Chile is emerging as a possible hub for solar energy development. Green Power Conferences will host its first Chilean renewable energy congress in Santiago this fall in order to bring solar businesses and investors together in a country with growing potential.
“Our clients are all very interested in the Chilean renewables market,” said Jo-Anne Duff, research manager with UK-based Green Power Conferences. “Now is a fantastic time for Chilean renewables.”
Chile’s economy is growing, which means its demand for energy is also on the rise, Duff said. And the South American nation isn’t interested in adding dirty power to what is already one of the cleanest mixes of energy in the world. Only about 58 percent of the country’s power comes from so-called dirty sources like coal, diesel and natural gas. The rest is hydro power with a tiny percentage coming from other renewable sources.
The country has maxed out its hydro capacity unless it embarks on controversial new projects, Duff said. With all of that in mind, Chile has pledged to get 20 percent of its power from renewable sources by 2020. That’s no small feat, especially since the government wants clean energy to compete on the open market and isn’t offering and subsidies or incentives to drive solar or other renewable power adoption.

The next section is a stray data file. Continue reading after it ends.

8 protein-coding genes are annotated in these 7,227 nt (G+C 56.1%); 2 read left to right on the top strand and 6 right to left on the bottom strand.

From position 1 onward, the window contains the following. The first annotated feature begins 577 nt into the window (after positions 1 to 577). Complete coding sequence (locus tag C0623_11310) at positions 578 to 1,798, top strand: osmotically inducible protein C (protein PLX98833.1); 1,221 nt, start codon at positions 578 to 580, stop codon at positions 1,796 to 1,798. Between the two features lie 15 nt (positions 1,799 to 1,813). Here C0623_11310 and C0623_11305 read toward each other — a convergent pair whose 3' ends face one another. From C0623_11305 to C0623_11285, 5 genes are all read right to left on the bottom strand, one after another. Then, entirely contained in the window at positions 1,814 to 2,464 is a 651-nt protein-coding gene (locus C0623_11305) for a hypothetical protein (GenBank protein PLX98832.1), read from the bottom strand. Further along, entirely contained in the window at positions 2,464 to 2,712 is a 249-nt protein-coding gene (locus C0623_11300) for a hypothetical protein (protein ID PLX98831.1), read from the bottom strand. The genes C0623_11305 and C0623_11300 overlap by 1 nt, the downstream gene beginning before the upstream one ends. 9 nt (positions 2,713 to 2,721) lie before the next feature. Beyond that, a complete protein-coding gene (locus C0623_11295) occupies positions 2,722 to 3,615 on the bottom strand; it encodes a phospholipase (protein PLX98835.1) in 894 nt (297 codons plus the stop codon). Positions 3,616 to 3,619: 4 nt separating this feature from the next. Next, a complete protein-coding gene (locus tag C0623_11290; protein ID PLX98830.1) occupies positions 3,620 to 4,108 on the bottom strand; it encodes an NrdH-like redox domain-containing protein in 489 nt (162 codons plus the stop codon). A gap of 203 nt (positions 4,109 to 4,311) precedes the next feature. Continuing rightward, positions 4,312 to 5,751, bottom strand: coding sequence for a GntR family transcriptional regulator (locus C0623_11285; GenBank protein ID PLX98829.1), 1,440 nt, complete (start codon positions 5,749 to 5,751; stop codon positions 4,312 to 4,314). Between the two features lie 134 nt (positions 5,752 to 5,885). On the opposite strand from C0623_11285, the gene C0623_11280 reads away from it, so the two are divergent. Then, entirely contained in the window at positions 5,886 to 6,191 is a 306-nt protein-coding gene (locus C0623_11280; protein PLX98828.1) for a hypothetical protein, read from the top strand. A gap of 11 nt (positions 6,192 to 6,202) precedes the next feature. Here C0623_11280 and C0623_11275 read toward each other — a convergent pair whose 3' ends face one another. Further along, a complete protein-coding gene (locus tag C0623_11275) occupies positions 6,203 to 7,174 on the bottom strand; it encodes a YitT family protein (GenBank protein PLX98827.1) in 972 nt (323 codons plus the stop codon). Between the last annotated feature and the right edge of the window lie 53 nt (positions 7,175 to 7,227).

Even without subsidies, Duff said solar power is competing. “Energy prices are high in Chile,” she said.
As incentives are eroding in Europe and the United States, countries like Chile that have high energy prices and no incentives to get rid of are looking more and more attractive to solar and renewable energy development companies. “Chile is higher and sunnier than some of the bigger solar markets and potential capacity was estimated at 100-gigawatts in 2010 whilst there is no subsidy for solar,” Duff said.
The Atacama Desert only has 30 cloudy days a year and stays cool at night because of its elevation, which makes it an ideal location for solar. The company already has an estimated 1.25-gigawatts of solar projects approved or in the licensing phase, Duff said. And that’s without any prodding from government.